A reduced CSF p/t-Tau ratio represents a reproducible, validated biomarker for FTLD-TDP with performance approaching well-established CSF AD biomarkers. Introducing this biomarker into research and the clinical arena can significantly increase the power of clinical trials targeting abnormal accumulations of TDP-43 or Tau, and select the appropriate patients for target-specific therapies.
Classification of evidence:
This study provides Class II evidence that the CSF p/t-Tau ratio distinguishes FTLD-TDP from FTLD-Tau.
Non-fluent/agrammatic primary progressive aphasia (naPPA) is a progressive neurodegenerative condition most prominently associated with slowed, effortful speech. A clinical imaging marker of naPPA is disease centered in the left inferior frontal lobe. We used multimodal imaging to assess large-scale neural networks underlying effortful expression in 15 patients with sporadic naPPA due to frontotemporal lobar degeneration (FTLD) spectrum pathology. Effortful speech in these patients is related in part to impaired grammatical processing, and to phonologic speech errors. Gray matter (GM) imaging shows frontal and anterior-superior temporal atrophy, most prominently in the left hemisphere. Diffusion tensor imaging reveals reduced fractional anisotropy in several white matter (WM) tracts mediating projections between left frontal and other GM regions. Regression analyses suggest disruption of three large-scale GM-WM neural networks in naPPA that support fluent, grammatical expression. These findings emphasize the role of large-scale neural networks in language, and demonstrate associated language deficits in naPPA.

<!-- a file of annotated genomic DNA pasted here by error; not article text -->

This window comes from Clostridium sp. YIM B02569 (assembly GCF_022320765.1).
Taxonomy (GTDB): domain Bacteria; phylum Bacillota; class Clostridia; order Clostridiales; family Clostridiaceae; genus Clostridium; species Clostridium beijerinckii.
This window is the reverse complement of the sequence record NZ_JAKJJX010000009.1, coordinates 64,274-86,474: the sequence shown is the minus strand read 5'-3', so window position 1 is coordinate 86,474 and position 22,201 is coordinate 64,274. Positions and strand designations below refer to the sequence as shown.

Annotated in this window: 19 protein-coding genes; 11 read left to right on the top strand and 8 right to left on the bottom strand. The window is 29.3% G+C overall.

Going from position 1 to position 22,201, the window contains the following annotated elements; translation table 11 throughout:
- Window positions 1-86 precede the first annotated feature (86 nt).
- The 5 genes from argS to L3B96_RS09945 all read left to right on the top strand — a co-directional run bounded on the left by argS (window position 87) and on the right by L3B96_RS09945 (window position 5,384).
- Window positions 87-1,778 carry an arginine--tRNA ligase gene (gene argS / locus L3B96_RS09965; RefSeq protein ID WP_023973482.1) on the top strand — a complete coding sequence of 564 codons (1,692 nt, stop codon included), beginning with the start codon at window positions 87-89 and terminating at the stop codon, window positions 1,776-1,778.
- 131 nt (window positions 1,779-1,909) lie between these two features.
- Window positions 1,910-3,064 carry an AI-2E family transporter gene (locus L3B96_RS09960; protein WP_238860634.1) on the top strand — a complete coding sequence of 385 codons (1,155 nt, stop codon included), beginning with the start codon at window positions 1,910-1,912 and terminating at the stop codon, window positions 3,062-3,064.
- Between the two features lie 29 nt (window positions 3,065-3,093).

primary progressive aphasia; non-fluent; agrammatic; MRI; diffusion tensor imaging; frontotemporal lobar degeneration
To examine how phenotype affects longitudinal decline on the Mini-Mental State Examination (MMSE) in patients with frontotemporal lobar degeneration (FTLD) and Alzheimer's disease (AD)
The MMSE is the most commonly administered assessment for dementia severity; however, the effects of phenotype on longitudinal MMSE performance in FTLD and AD have not been extensively studied.
Data from 185 patients diagnosed with AD (n=106) and three FTLD (n=79) phenotypes (behavioral variant frontotemporal dementia [bvFTD], nonfluent agrammatic variant of primary progressive aphasia [nfaPPA], and semantic variant PPA [svPPA]) were collected for up to 52 months since initial evaluation.
Differential rates of decline were noted in that MMSE scores declined more precipitously for AD and svPPA compared to bvFTD and nfaPPA patients (p=0.001). The absolute 4-year MMSE decline given median baseline MMSE for bvFTD (14.67, 95% confidence interval [CI]: 14.63-14.71) and nfaPPA (11.02, 95% CI: 10.98-11.06) were lower than svPPA (22.32, 95% CI: 22.29-22.34) or AD (22.24, 95% CI: 22.22-22.26).
These data suggest that within-group AD and FTLD phenotypes present distinct patterns of longitudinal decline on the MMSE. MMSE may not be adequately sensitive to track disease progression in some phenotypes of FTLD.
MMSE; Alzheimer's disease; frontotemporal lobe dementia; longitudinal assessment